New world No.1 Lydia Ko will steal the headlines, but there are plenty of other reasons to be excited about the ISPS Handa Women’s Australian Open field – about six of the world’s top 12 reasons, to be precise.
Ko became the youngest ever world No.1 – male or female – at the weekend aged just 17 years, nine months and seven days and will, remarkably, play her fifth Australian Open.
Her weekend conqueror in Florida, good mate and Korean star Na Yeon Choi, surged five places on the Rolex World Rankings to No.12. Two more Koreans – crowd favourite and joint 2012 Royal Melbourne runner-up So Yeon Ryu (No.7) and Kyu-Jung Baek (No.11) are among the throng of stars flocking to the Composite Course.
World No.4 Shanshan Feng, of China, has become one of world golf’s most consistent stars and big-time performers.
And then there’s No.9 Karrie Webb, an Australian marvel who has already won five national championships and will defend the Patricia Bridges Bowl she won at Victoria Golf Club.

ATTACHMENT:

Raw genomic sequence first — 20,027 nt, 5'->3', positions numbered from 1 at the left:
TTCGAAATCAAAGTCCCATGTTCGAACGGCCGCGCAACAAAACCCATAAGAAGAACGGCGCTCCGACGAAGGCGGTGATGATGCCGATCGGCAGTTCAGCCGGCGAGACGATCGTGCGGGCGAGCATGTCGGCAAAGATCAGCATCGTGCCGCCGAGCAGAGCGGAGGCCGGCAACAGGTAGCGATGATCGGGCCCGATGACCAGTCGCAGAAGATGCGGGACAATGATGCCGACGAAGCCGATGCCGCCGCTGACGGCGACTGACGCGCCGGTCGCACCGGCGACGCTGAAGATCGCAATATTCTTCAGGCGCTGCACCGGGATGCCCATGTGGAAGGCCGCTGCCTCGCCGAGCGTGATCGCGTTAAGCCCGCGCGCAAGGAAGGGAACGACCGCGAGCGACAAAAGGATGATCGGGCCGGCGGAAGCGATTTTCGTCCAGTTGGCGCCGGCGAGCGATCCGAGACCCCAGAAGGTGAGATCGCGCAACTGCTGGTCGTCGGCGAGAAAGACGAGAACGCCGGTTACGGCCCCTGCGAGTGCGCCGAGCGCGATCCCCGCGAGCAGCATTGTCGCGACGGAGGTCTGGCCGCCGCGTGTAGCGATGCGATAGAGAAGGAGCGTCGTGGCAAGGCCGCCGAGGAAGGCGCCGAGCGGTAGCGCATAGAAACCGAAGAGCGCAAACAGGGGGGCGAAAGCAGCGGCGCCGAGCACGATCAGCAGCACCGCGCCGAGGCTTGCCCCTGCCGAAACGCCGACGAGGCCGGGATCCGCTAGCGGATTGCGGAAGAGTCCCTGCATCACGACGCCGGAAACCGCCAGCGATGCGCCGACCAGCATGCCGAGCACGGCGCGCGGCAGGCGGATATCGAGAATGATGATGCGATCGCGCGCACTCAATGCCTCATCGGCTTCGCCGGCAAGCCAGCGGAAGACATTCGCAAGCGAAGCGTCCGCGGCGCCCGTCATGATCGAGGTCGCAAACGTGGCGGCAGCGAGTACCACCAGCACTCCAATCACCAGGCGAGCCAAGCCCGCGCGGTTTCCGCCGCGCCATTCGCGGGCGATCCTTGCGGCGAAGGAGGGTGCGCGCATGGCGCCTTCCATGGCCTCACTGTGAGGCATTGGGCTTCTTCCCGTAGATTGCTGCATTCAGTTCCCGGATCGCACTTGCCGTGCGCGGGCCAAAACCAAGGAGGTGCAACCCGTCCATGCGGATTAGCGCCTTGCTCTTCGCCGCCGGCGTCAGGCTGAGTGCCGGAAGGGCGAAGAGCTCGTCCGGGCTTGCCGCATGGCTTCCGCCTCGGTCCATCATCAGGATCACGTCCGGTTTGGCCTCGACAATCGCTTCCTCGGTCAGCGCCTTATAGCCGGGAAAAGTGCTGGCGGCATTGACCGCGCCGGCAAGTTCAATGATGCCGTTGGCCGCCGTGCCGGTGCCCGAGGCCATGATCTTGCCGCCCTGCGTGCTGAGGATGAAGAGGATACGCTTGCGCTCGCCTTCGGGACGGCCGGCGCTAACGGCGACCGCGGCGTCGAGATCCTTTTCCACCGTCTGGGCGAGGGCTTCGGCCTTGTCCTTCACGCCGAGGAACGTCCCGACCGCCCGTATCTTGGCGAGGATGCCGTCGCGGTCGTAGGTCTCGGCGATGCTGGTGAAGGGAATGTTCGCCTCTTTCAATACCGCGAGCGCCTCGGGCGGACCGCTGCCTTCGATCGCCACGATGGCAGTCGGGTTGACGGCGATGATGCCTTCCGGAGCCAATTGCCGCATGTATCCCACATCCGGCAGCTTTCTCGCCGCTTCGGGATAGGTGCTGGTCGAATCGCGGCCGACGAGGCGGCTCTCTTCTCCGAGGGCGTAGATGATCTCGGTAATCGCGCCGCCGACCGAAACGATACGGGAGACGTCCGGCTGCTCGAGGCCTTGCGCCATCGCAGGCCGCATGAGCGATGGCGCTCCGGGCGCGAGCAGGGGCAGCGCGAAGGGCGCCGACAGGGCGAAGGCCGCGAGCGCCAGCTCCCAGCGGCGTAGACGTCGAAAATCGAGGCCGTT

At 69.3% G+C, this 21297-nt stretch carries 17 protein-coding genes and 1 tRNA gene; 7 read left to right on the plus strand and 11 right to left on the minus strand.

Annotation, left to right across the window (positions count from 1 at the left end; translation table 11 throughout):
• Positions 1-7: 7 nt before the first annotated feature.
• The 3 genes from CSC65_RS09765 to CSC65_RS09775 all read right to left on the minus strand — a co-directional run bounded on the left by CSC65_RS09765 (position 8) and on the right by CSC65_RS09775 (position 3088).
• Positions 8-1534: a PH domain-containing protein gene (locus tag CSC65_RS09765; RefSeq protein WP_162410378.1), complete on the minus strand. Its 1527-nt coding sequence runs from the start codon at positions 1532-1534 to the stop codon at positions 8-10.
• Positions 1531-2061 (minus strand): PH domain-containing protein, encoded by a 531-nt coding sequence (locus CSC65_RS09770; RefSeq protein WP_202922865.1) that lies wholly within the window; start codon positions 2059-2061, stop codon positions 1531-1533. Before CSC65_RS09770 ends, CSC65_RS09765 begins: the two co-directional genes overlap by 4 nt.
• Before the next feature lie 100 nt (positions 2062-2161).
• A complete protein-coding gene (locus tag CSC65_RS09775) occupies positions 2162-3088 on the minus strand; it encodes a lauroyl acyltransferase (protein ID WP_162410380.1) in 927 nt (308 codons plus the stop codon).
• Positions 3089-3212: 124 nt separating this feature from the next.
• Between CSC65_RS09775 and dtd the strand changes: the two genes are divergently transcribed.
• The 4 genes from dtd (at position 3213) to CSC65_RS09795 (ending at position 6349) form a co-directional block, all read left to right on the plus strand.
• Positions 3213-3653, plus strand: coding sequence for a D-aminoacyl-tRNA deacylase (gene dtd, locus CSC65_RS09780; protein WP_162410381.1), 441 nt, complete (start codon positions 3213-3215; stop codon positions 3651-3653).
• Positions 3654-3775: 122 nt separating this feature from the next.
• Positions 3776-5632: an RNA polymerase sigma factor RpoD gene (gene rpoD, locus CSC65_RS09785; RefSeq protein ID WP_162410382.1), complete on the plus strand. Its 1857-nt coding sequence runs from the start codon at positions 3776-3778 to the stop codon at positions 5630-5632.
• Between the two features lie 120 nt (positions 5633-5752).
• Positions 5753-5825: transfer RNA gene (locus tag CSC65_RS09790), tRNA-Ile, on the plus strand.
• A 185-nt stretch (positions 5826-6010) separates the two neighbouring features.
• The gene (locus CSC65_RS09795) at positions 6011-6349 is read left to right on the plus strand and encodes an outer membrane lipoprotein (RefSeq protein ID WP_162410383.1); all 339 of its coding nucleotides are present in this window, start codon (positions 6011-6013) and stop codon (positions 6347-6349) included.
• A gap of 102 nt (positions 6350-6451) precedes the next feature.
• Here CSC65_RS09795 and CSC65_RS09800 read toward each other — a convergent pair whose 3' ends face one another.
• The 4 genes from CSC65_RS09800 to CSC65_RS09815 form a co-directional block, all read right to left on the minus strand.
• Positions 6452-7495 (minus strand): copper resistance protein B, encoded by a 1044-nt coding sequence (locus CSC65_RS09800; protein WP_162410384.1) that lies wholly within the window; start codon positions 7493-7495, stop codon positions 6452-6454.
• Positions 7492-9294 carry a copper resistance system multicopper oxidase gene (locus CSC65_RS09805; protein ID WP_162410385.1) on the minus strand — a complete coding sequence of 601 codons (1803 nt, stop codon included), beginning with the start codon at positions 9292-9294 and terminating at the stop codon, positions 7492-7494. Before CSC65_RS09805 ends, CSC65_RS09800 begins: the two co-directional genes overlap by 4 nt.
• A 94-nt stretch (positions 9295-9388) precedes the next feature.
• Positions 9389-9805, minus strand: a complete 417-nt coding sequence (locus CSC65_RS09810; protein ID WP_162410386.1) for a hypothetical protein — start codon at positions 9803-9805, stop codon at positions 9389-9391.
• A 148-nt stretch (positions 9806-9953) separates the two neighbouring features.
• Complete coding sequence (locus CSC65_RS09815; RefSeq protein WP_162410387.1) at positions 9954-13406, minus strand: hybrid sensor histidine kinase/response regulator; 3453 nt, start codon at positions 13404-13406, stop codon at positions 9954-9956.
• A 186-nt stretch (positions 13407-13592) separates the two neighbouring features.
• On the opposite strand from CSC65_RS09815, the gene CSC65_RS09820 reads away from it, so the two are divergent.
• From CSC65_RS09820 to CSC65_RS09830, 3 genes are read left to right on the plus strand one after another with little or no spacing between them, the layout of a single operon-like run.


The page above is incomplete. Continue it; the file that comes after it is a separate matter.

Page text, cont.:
Tournament director Trevor Herden said there were no fewer than 55 of the top 80 from last year’s LPGA Tour money list on show in Melbourne.
“It’s a real testament to what the Open has come to mean to so many around the world that we can attract such quality and depth,” Herden said.
“We are one of only four national Open championships (US, British and Canadian) on the LPGA Tour’s schedule and it definitely adds to the lustre of the tournament and its significance.
“It really just continues to grow and forge its own place on the national sporting calendar – and that’s a remarkable turnaround considering we didn’t even have the tournament as recently as 2006.
“And who knows where it might sit in the world schedule in years to come?”
For the full field, check http://www.golf.org.au/site/_content/document/00021657-source.pdf